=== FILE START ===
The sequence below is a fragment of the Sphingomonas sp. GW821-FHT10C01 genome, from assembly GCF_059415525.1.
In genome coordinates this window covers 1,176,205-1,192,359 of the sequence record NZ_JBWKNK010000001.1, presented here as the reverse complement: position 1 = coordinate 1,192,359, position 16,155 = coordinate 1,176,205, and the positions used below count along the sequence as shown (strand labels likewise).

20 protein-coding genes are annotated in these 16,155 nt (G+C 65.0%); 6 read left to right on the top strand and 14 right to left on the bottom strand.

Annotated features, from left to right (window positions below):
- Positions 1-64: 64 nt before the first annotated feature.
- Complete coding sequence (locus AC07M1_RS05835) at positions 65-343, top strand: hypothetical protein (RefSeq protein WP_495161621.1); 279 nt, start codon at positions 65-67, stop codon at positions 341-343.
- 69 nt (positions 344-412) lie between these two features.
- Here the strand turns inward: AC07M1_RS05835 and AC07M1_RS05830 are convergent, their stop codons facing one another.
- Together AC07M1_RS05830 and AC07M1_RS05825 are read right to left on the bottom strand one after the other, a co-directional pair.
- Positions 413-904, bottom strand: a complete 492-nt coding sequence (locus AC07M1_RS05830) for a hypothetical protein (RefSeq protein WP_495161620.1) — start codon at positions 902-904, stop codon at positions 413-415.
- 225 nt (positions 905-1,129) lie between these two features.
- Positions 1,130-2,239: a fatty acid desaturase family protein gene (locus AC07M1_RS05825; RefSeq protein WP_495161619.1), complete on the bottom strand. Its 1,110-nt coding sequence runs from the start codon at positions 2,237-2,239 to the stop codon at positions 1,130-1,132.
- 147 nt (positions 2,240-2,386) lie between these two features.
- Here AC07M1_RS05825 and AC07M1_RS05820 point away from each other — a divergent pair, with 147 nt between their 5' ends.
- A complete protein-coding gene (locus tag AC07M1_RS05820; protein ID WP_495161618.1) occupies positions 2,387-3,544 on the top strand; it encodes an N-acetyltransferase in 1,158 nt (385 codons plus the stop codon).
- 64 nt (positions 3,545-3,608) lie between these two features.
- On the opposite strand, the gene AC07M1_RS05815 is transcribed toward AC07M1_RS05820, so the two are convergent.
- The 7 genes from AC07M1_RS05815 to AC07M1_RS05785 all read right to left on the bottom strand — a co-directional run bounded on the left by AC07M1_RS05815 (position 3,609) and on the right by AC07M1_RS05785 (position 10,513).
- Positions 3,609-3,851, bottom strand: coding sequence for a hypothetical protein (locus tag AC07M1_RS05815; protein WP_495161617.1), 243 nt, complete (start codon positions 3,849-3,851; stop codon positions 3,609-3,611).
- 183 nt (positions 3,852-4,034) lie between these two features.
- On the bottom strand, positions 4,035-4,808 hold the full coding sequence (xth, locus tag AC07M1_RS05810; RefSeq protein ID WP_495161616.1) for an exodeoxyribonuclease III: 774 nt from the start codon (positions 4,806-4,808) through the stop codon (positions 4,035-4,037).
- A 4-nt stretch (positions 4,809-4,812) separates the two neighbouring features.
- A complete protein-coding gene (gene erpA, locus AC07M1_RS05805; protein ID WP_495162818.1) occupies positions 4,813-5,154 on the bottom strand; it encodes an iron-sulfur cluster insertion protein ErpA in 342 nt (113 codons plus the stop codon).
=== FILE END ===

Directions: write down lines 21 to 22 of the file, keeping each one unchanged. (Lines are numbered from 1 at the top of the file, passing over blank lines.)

- On the bottom strand, positions 4,035-4,808 hold the full coding sequence (xth, locus tag AC07M1_RS05810; RefSeq protein ID WP_495161616.1) for an exodeoxyribonuclease III: 774 nt from the start codon (positions 4,806-4,808) through the stop codon (positions 4,035-4,037).
- A 4-nt stretch (positions 4,809-4,812) separates the two neighbouring features.